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| 2 minutes read

Locked Out of Bitcoin, Literally

As one of the first and maybe still one of the only area law firms that accepts Bitcoin payment, this is a progressive place to work. Bitcoin is seen by many as a highly independent and innovative currency that has taken many in the tech and entrepreneurial worlds by storm. 

Just don't forget your passcode. 

A tech entrepreneur in San Francisco put almost $250 million worth of Bitcoin on a flash drive, a super-secure IronKey thumb drive he purchased for the purpose of storing his Bitcoin wealth. But then he forgot the password. Years ago, he lost the piece of paper on which he wrote it down. His IronKey device gives him only 10 password guesses before he is locked out of it forever, and he has unsuccessfully used up 8 of his guesses. To say that he is up nights, desperately trying to remember it, would be an understatement. 

Another entrepreneur in Los Angeles lost his passcode and has since vacuum sealed his hard drives on which he has stored hundreds of millions of dollars worth of Bitcoin that he created and mined in the earliest days of the cryptocurrency, but unfortunately cannot access. 

They now join a club no one wants to be in, holders of roughly one fifth of the world's Bitcoin who cannot get their hands on their Bitcoin wealth. 

The New York Times reports that Bitcoin is a revolution, but it has its challenges. The very qualities that make a cryptocurrency so attractive to some: an open source project, not centrally controlled by any one person, on a mission to remain egalitarian and neutral - also mean an absence of the familiar safeguards of the established banking systems and rules that protect depositors. Bitcoin is a virtual currency, governed only by a network of computers and their administrators, with shared and mutually agreed upon software rules. Anyone, regardless of government or location, can use its complex algorithm to create an address and a private key that no one else can regulate.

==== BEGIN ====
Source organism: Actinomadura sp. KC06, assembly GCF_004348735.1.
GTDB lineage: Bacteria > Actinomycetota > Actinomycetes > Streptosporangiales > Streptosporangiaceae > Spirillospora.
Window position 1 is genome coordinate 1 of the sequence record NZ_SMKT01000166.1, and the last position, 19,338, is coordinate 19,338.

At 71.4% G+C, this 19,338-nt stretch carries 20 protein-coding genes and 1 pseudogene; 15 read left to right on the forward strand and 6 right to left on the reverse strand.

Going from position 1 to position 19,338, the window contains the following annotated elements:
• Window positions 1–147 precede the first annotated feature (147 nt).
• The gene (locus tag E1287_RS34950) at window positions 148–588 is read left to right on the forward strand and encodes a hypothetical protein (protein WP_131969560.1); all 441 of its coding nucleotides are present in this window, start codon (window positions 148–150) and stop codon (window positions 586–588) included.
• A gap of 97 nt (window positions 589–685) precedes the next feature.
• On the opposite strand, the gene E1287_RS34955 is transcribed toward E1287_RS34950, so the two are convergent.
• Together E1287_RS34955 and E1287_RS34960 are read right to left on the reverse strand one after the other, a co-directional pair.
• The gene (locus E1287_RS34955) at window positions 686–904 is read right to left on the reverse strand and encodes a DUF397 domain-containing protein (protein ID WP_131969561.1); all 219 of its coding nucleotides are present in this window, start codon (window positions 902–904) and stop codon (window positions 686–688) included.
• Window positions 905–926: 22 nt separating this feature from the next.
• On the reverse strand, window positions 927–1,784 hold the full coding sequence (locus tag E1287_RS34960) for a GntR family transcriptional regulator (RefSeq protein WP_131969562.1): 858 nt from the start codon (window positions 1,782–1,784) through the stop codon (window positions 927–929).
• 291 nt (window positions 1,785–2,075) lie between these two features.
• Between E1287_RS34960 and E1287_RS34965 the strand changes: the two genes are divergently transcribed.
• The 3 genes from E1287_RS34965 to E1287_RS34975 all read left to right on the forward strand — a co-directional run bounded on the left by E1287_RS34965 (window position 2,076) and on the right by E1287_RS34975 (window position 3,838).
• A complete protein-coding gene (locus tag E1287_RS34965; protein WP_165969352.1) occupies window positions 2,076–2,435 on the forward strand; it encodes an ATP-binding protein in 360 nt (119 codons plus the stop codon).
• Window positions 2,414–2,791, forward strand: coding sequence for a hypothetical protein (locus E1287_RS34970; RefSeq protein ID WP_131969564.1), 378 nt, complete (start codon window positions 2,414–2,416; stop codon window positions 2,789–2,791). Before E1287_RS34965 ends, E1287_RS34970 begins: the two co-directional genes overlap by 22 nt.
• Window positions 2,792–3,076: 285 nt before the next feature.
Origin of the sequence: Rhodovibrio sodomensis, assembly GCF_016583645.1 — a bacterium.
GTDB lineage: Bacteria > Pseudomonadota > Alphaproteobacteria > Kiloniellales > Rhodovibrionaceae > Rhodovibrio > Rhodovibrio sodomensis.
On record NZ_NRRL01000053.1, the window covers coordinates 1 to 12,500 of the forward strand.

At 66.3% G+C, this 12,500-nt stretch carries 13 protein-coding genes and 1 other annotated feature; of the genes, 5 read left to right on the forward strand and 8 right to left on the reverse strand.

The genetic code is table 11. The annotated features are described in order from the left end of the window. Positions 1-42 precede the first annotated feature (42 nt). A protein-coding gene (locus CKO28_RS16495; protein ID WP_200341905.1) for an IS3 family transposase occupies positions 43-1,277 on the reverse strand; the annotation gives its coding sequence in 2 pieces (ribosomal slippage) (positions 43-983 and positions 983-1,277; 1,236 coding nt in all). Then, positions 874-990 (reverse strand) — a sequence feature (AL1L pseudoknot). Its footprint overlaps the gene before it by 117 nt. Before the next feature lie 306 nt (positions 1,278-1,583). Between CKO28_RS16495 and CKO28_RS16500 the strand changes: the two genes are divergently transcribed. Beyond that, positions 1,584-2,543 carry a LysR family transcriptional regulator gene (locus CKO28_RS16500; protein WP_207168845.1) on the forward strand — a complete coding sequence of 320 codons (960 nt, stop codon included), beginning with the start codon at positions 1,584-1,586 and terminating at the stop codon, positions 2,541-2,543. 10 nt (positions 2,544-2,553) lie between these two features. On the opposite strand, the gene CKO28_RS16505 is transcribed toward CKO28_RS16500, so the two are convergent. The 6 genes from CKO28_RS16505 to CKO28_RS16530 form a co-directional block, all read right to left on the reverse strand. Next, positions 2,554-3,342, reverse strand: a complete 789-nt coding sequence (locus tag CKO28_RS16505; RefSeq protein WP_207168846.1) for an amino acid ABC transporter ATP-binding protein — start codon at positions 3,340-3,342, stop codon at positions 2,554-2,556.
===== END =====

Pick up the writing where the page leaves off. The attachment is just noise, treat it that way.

This freedom means Bitcoin holders lack a traditional bank in which they can deposit their wealth, and thus they do not have established mechanisms for proving their identity using familiar economic systems of proof, such as name, birth certificate, social security number in the U.S., or passport identification. Thus, there is no resetting their passcodes.

None of this mattered much to some of the pioneers of this online currency; you might even say some preferred it this way. Yet for many who watch the value of this volatile currency skyrocket, it has become the most grievous of flaws in the system. Due to nothing more than a lost cryptokey, a forgotten passcode, they have sadly been unable to cash in. 

"Of the existing 18.5 million Bitcoin, around 20 percent — currently worth around $140 billion — appear to be in lost or otherwise stranded wallets" The New York Times